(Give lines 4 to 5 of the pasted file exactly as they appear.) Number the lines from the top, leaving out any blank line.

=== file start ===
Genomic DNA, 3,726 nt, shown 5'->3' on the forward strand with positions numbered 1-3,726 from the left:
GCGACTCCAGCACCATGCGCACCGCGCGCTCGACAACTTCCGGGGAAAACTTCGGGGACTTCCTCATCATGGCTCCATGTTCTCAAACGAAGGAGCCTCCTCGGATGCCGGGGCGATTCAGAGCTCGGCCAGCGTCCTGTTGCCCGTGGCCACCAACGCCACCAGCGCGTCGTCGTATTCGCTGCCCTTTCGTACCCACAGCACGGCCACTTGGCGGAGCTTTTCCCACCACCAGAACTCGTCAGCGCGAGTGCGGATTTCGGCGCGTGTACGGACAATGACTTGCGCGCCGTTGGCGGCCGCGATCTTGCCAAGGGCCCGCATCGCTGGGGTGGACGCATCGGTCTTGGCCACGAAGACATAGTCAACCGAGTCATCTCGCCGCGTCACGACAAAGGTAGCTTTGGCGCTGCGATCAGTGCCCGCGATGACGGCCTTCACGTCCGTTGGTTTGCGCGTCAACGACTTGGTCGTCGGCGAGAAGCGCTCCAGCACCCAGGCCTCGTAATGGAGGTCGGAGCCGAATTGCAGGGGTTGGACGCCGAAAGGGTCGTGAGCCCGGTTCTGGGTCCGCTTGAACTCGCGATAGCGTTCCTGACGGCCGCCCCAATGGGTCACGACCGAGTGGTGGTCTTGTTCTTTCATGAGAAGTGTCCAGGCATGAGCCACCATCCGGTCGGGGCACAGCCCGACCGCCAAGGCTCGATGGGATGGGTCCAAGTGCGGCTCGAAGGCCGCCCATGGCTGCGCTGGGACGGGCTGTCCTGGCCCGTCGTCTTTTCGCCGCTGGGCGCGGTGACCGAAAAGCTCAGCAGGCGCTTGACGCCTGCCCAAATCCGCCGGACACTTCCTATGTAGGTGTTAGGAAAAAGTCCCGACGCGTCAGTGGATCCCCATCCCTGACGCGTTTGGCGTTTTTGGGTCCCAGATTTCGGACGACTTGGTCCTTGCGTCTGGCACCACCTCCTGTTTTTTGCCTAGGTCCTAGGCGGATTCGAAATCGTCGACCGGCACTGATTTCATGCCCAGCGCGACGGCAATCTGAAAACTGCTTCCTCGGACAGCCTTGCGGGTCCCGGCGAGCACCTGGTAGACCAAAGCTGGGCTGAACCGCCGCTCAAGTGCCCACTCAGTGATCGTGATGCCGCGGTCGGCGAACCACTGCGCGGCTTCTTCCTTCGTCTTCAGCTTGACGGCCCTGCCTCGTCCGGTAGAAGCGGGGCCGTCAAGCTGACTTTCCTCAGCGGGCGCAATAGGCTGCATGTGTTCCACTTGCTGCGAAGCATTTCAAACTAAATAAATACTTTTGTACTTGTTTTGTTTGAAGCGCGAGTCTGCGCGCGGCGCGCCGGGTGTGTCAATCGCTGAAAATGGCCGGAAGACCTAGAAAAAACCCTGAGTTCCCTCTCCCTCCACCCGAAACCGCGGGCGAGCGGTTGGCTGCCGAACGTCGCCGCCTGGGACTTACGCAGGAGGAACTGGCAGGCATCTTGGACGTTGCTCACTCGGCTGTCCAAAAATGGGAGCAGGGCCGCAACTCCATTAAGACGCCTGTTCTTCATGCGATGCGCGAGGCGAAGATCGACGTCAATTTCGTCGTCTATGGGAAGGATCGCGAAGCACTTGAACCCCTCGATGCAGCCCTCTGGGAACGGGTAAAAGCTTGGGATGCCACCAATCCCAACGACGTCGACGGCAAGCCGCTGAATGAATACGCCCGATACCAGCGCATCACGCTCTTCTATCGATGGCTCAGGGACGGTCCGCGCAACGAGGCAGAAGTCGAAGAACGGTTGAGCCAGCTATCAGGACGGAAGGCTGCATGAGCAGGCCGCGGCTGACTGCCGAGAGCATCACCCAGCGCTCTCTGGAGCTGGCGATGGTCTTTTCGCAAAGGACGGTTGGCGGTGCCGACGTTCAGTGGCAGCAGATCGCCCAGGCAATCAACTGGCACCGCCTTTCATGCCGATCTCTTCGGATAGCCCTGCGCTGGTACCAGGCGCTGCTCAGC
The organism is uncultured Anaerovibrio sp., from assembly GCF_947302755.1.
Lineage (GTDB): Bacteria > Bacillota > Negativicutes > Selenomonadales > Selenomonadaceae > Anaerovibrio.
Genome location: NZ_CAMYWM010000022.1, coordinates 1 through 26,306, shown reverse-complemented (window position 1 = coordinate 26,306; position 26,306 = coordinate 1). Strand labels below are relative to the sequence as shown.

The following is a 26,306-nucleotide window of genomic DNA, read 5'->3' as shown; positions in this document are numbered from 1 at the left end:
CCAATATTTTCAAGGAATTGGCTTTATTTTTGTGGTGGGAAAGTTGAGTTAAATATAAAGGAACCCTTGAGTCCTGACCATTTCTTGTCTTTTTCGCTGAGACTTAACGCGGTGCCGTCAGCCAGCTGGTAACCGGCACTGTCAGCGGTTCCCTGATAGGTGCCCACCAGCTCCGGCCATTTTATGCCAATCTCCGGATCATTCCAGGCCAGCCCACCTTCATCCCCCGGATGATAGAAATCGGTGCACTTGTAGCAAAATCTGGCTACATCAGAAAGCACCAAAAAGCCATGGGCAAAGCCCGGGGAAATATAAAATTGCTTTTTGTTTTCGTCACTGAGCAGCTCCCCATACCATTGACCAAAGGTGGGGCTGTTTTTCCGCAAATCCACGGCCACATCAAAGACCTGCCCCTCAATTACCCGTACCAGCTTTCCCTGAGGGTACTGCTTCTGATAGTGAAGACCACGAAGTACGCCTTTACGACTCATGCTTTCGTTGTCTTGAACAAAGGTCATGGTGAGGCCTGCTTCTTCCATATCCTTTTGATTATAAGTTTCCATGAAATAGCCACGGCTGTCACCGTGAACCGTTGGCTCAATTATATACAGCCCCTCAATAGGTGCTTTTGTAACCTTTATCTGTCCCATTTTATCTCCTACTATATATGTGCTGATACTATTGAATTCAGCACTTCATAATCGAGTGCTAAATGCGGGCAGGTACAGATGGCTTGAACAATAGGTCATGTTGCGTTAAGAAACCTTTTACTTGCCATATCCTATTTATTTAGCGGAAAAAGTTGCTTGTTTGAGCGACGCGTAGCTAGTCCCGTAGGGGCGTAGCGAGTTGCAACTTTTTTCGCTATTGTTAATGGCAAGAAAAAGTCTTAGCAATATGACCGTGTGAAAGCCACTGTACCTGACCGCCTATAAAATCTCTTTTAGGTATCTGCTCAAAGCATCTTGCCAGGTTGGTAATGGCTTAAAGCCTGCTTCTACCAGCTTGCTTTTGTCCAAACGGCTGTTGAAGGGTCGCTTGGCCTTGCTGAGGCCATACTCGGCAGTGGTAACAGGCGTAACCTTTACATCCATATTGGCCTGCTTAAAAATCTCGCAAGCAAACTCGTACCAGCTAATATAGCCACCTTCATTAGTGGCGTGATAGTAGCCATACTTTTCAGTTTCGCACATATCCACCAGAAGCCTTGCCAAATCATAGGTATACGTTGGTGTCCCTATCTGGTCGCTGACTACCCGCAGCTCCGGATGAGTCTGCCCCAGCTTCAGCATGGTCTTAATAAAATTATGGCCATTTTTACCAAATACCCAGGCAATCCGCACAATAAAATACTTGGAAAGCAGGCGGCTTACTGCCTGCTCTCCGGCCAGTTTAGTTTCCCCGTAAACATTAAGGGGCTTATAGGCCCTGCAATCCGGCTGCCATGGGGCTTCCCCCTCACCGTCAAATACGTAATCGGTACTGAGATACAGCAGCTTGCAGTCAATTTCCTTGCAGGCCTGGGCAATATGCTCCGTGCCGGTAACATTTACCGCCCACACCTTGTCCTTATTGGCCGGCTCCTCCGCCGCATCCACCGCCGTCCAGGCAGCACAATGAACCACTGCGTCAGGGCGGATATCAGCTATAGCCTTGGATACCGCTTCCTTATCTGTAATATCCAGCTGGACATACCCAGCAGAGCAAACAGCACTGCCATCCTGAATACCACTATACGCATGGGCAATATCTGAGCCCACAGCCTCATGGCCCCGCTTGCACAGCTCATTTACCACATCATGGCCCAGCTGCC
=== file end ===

Lineage (GTDB): Bacteria > Bacillota > Negativicutes > Selenomonadales > Selenomonadaceae > Anaerovibrio.
Genome location: NZ_CAMYWM010000022.1, coordinates 1 through 26,306, shown reverse-complemented (window position 1 = coordinate 26,306; position 26,306 = coordinate 1). Strand labels below are relative to the sequence as shown.